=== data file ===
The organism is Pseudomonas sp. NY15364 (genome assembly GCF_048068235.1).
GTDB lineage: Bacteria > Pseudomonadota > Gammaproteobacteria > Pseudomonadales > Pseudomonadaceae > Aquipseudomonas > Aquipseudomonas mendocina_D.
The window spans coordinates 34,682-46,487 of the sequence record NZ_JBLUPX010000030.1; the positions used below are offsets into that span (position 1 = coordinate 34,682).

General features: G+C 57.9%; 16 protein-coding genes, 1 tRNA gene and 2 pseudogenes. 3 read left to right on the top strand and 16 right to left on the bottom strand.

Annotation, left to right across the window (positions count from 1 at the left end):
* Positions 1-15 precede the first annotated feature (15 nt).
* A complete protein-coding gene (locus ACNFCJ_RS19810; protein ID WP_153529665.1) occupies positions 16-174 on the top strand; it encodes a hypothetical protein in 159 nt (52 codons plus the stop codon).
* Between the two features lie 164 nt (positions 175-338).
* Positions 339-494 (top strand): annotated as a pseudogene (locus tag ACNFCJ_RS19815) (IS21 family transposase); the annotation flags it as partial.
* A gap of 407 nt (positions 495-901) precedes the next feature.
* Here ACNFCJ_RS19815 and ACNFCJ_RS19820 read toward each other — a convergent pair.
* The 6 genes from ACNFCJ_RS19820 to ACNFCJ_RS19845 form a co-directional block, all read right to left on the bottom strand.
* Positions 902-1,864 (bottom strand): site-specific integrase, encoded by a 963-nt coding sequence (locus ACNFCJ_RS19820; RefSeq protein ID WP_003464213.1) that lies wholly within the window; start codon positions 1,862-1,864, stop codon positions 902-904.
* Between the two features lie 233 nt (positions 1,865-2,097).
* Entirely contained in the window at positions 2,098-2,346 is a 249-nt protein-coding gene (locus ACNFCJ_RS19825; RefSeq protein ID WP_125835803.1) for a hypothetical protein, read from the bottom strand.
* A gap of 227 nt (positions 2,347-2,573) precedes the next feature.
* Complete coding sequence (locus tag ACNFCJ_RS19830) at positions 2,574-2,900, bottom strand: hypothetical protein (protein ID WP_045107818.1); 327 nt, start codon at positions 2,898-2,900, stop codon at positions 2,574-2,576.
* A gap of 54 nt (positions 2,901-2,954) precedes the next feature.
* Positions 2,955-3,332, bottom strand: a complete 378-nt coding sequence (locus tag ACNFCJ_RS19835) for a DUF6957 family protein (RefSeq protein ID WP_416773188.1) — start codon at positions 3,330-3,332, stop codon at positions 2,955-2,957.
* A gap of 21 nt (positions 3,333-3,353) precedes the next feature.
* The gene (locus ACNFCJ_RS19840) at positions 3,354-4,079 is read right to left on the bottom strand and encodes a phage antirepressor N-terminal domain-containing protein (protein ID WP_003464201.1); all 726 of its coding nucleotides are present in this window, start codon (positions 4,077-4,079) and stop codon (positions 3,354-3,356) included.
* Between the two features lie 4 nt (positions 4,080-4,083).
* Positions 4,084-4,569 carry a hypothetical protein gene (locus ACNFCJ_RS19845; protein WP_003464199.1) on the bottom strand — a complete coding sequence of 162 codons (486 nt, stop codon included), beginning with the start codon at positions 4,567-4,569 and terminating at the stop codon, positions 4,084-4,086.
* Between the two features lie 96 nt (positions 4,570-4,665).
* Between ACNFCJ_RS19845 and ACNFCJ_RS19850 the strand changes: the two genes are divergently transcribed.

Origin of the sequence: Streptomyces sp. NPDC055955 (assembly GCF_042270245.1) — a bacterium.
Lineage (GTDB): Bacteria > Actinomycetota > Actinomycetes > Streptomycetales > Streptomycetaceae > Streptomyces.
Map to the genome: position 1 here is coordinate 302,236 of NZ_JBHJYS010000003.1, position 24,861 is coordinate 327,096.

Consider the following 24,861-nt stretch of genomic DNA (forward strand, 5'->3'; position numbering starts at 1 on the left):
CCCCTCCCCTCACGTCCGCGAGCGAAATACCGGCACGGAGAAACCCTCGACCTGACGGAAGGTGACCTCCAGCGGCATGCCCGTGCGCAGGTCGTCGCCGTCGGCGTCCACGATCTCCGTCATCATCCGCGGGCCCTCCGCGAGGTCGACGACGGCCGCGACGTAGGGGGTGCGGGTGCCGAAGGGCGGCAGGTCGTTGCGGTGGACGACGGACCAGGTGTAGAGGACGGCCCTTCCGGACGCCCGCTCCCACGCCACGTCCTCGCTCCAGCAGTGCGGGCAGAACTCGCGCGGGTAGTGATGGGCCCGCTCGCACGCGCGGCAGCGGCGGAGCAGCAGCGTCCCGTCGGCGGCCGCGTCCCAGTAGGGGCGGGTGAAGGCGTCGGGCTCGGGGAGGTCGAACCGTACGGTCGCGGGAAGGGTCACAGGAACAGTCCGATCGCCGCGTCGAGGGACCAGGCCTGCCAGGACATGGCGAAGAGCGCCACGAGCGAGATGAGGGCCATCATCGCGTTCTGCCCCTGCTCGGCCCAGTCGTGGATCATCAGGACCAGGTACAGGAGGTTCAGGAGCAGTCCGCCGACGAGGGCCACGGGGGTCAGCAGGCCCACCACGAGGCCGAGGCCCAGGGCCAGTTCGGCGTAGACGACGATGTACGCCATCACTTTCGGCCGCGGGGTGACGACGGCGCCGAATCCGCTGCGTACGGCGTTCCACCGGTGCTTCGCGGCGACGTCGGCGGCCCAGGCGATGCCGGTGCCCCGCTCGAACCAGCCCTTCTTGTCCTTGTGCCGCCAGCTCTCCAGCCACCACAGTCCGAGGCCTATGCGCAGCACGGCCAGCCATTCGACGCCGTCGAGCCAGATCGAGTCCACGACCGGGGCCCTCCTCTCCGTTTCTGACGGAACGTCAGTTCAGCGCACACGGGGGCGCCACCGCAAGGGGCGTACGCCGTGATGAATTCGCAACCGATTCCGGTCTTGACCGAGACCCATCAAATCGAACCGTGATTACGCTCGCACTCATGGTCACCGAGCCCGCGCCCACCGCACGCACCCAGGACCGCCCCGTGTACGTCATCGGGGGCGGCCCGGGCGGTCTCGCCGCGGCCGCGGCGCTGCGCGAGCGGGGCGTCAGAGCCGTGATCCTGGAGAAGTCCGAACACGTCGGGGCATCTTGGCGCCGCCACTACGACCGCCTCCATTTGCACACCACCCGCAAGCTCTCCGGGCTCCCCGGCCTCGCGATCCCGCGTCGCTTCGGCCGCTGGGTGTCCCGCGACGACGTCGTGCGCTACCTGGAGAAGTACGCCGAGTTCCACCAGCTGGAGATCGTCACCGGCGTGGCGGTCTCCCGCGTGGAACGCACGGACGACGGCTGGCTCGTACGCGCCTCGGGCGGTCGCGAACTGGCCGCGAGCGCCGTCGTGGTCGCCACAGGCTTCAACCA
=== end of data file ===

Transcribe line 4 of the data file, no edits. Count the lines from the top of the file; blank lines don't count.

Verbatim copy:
General features: G+C 57.9%; 16 protein-coding genes, 1 tRNA gene and 2 pseudogenes. 3 read left to right on the top strand and 16 right to left on the bottom strand.